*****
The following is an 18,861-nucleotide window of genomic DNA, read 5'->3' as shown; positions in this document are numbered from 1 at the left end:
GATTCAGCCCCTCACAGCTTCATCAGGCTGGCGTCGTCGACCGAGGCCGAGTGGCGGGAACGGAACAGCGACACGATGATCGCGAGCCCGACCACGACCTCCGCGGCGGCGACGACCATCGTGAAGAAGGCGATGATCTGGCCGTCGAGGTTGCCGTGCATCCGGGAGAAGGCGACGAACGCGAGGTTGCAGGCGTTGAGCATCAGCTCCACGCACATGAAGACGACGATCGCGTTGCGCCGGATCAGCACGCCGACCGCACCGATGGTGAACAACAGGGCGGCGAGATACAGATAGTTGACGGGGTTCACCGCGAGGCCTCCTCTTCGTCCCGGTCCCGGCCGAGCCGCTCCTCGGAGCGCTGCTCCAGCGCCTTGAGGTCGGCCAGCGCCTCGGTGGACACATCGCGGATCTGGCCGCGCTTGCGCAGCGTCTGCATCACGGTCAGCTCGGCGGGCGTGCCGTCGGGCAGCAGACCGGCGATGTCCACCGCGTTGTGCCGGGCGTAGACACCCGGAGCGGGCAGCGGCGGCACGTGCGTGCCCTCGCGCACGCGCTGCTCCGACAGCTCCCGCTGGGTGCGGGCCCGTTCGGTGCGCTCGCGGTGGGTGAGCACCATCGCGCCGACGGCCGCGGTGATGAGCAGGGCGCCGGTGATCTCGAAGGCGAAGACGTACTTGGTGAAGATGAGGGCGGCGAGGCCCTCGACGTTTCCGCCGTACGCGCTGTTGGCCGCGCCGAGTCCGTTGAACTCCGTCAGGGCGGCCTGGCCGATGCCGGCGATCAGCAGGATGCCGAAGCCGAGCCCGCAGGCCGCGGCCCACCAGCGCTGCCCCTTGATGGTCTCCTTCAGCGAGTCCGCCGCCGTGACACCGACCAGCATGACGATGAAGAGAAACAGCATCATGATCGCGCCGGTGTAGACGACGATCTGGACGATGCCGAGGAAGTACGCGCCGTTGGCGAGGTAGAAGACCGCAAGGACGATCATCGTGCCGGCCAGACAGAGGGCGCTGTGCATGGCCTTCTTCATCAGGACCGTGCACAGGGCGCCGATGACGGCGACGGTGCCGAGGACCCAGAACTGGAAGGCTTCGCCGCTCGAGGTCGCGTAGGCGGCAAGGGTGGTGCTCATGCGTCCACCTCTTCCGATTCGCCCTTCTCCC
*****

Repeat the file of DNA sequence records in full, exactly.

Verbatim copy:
The following is an 18,861-nucleotide window of genomic DNA, read 5'->3' as shown; positions in this document are numbered from 1 at the left end:
GATTCAGCCCCTCACAGCTTCATCAGGCTGGCGTCGTCGACCGAGGCCGAGTGGCGGGAACGGAACAGCGACACGATGATCGCGAGCCCGACCACGACCTCCGCGGCGGCGACGACCATCGTGAAGAAGGCGATGATCTGGCCGTCGAGGTTGCCGTGCATCCGGGAGAAGGCGACGAACGCGAGGTTGCAGGCGTTGAGCATCAGCTCCACGCACATGAAGACGACGATCGCGTTGCGCCGGATCAGCACGCCGACCGCACCGATGGTGAACAACAGGGCGGCGAGATACAGATAGTTGACGGGGTTCACCGCGAGGCCTCCTCTTCGTCCCGGTCCCGGCCGAGCCGCTCCTCGGAGCGCTGCTCCAGCGCCTTGAGGTCGGCCAGCGCCTCGGTGGACACATCGCGGATCTGGCCGCGCTTGCGCAGCGTCTGCATCACGGTCAGCTCGGCGGGCGTGCCGTCGGGCAGCAGACCGGCGATGTCCACCGCGTTGTGCCGGGCGTAGACACCCGGAGCGGGCAGCGGCGGCACGTGCGTGCCCTCGCGCACGCGCTGCTCCGACAGCTCCCGCTGGGTGCGGGCCCGTTCGGTGCGCTCGCGGTGGGTGAGCACCATCGCGCCGACGGCCGCGGTGATGAGCAGGGCGCCGGTGATCTCGAAGGCGAAGACGTACTTGGTGAAGATGAGGGCGGCGAGGCCCTCGACGTTTCCGCCGTACGCGCTGTTGGCCGCGCCGAGTCCGTTGAACTCCGTCAGGGCGGCCTGGCCGATGCCGGCGATCAGCAGGATGCCGAAGCCGAGCCCGCAGGCCGCGGCCCACCAGCGCTGCCCCTTGATGGTCTCCTTCAGCGAGTCCGCCGCCGTGACACCGACCAGCATGACGATGAAGAGAAACAGCATCATGATCGCGCCGGTGTAGACGACGATCTGGACGATGCCGAGGAAGTACGCGCCGTTGGCGAGGTAGAAGACCGCAAGGACGATCATCGTGCCGGCCAGACAGAGGGCGCTGTGCATGGCCTTCTTCATCAGGACCGTGCACAGGGCGCCGATGACGGCGACGGTGCCGAGGACCCAGAACTGGAAGGCTTCGCCGCTCGAGGTCGCGTAGGCGGCAAGGGTGGTGCTCATGCGTCCACCTCTTCCGATTCGCCCTTCTCCC